If you’ve ever bitten into a burger and thought, “Mm! What a burger!” then you might have had the good fortune of eating a Whataburger sandwich. That’s the kind of experience that generally prompts someone to wonder how to open a franchise and what the Whataburger franchise cost might be.
TL;DR (Too Long; Didn't Read)
If you're asking to buy a Whataburger franchise, it's a trick question, as the company owns over 85% of its 820 locations. Things may change since the founding family sold to a major Chicago capital firm in June 2019.
Whataburger: The Basics
In 1950, this San Antonio-based chain was founded by Harmon Dobson and Paul Burton, and until June 2019, it was family owned. Now, its majority ownership is held by Chicago-based BDT Capital Partners, but the Dobson family remains involved. In the seven decades this company has been slinging out burgers, they’ve built an empire of over 820 stores and over $2.4 billion in annual sales, making it the 31st-largest chain in the United States — bigger than In-N-Out Burger and Five Guys.
It’s surprising, then, that the company owns more than 85% of its locations. It's possible that they put the brakes on franchising and expansion after some operators proved unable to keep the lean margins that franchises need for success. In Arizona, their franchises gained three separate groups of investors after each consecutive group bowed out over financial hardships.
However, those family-run stores were getting it done, and the chain enjoyed a compound annual growth rate of 8.7% compared to the national average of 2.2% for its competitors between 2014 and 2019. Until now, Whataburger has been primarily based in Texas, where 670 of its 820 locations are found, with the others being in Alabama, Arizona, Arkansas, Florida, Georgia, Louisiana, Mississippi, New Mexico and Oklahoma.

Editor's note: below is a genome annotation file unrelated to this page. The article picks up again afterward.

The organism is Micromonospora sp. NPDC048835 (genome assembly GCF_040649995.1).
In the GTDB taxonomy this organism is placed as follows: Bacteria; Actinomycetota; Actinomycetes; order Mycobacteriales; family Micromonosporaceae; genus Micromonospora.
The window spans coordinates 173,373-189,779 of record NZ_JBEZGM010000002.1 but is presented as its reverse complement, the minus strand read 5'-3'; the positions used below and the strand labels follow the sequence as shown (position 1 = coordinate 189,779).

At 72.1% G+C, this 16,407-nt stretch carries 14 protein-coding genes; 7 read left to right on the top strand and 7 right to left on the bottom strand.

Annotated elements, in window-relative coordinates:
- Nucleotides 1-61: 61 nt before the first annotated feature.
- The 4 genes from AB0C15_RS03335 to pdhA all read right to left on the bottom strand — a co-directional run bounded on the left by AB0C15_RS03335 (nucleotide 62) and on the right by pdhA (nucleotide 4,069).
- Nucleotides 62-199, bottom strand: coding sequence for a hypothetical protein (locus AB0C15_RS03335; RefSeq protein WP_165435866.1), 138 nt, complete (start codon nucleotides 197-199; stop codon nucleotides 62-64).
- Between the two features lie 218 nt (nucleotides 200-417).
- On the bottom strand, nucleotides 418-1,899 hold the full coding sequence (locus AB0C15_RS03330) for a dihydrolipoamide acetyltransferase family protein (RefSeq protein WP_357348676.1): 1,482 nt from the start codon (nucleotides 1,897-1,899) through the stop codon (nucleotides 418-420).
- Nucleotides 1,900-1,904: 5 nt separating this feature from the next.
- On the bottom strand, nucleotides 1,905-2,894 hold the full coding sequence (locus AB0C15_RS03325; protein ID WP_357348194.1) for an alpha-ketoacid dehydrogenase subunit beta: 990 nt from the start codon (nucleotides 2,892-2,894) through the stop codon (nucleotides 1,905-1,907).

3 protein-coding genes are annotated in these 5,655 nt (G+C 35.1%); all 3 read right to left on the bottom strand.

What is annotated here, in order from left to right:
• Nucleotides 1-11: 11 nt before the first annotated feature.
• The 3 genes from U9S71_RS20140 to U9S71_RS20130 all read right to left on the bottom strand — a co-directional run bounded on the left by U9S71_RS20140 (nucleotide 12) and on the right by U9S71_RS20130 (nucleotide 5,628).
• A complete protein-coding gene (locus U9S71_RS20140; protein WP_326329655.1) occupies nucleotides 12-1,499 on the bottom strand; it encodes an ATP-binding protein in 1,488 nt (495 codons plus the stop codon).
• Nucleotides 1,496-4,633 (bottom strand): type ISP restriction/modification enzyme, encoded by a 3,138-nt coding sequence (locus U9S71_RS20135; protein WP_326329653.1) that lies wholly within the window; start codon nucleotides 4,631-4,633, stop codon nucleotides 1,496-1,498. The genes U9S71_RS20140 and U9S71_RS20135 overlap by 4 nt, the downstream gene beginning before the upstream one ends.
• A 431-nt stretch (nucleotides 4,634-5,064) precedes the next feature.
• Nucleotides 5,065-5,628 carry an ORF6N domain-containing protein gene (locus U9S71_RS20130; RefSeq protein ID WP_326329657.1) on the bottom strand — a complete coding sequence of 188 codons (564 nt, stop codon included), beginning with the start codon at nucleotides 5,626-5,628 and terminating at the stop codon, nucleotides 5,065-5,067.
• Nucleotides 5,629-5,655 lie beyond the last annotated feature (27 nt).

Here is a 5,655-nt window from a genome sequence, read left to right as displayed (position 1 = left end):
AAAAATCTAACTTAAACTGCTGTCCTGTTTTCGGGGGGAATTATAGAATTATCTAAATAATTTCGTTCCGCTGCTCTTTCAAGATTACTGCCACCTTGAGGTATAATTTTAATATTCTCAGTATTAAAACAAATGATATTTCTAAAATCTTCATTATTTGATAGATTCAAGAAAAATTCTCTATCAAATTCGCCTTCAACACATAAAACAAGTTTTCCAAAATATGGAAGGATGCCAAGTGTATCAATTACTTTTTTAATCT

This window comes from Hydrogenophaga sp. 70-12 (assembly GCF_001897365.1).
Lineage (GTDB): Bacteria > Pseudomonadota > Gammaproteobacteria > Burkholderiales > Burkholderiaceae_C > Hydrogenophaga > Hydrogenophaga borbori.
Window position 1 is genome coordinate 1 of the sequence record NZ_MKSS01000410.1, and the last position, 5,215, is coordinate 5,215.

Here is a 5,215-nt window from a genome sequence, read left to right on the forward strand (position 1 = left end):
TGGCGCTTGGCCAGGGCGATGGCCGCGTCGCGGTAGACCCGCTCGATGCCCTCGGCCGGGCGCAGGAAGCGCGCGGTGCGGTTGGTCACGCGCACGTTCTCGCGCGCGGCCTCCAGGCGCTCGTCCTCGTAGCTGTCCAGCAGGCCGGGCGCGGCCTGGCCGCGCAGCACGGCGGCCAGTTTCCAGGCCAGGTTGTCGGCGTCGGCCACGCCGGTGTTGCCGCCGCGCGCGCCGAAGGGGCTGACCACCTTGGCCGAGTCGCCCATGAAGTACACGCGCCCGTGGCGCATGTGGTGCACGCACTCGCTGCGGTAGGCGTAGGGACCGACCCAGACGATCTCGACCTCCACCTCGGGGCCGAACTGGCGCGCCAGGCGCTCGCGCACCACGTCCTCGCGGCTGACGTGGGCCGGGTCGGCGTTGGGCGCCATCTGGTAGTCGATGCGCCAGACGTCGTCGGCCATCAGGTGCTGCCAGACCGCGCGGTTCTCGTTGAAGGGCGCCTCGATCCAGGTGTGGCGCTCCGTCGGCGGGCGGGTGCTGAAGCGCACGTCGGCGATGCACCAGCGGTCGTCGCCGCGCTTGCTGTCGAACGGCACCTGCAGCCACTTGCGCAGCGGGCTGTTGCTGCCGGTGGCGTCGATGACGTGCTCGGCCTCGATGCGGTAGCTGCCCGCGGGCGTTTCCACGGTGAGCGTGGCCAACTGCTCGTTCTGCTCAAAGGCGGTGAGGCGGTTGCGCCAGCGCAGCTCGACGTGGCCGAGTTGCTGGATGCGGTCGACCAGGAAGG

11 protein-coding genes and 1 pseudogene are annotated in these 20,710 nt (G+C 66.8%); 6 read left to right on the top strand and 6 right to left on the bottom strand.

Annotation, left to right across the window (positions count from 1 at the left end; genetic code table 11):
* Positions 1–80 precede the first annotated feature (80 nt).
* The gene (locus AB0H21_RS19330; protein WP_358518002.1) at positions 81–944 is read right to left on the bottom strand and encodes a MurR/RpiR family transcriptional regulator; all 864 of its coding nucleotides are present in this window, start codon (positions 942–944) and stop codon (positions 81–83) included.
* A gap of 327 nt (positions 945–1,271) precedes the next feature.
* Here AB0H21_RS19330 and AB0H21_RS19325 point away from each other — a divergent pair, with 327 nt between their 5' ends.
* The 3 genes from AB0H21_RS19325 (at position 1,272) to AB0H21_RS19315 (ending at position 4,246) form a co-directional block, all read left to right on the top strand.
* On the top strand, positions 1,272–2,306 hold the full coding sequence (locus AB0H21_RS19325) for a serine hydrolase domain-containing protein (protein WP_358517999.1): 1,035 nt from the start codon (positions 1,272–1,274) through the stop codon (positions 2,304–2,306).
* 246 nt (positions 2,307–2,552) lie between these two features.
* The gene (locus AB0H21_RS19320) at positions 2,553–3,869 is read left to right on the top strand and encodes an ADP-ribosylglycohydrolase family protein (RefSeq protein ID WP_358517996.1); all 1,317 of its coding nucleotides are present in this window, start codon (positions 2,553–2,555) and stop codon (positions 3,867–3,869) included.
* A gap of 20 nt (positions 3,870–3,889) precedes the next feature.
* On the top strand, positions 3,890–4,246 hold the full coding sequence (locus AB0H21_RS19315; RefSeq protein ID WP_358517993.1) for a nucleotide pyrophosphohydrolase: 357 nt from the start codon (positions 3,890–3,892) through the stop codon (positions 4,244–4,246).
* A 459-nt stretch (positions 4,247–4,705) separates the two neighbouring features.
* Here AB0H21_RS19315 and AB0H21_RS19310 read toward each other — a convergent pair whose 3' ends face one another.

What Does a Whataburger Franchise Cost?
The trouble with being a family-run business is that you often need to be family to be in the business. This is true of this burger chain too, as back in 2001, a man named Theldon Branch made headlines because he was the first franchisee to open a Whataburger in over a decade. Searching the internet to learn more about franchising under Whataburger may leave you stymied for that reason alone because the information just isn’t public.
Some websites will tell you that it will cost you $1.2 million to start a Whataburger franchise, but that’s just speculation because you’ll notice that the royalty fee is missing and so is the advertising fee, the term of agreement, the renewal fee and both the initial investment and the initial franchise fee. In franchising, these are all staple costs. Royalty and advertising fees are often in the 4-to-5% ballpark, for example.
If none of these variables are known and the original family-owned restaurants total over 85% of the ownership, then the company may have shut the door on the franchising opportunity.
Change May Be Coming
Things could be changing since experts speculate that the majority ownership bid by BDT means franchising might be around the corner. Expansion is planned, but franchising? A growing trend with such big brick-and-mortar companies is that they franchise out the already-established locations. That may mean you could soon hear about Whataburger franchises for sale.
They may wish to fuel a franchise-based expansion push into the other 40-some states in the union. With such strong returns on tightly run shops, who knows — maybe Whataburger will soon take a franchising bite out of the Big Apple.
Weird Fact: What’s in a Name?
Don’t confuse Whataburger with What-a-Burger because the latter is in Virginia and the Carolinas. Both started in 1950 three months apart, neither seemed to know of the other until the 1970s and no legal action was taken until 2002-2003. The result? Both companies kept their names. What a burger, indeed!
Steffani Cameron is a professional writer who has written for the Washington Post, Culture, Yahoo!, Canadian Traveller, and many other platforms. Some writing projects have included ghost-writing for CEOs and doing strategy white papers. She frequently writes for corporate clients representing Fortune 500 brands on subjects that include marketing, business, and social media trends.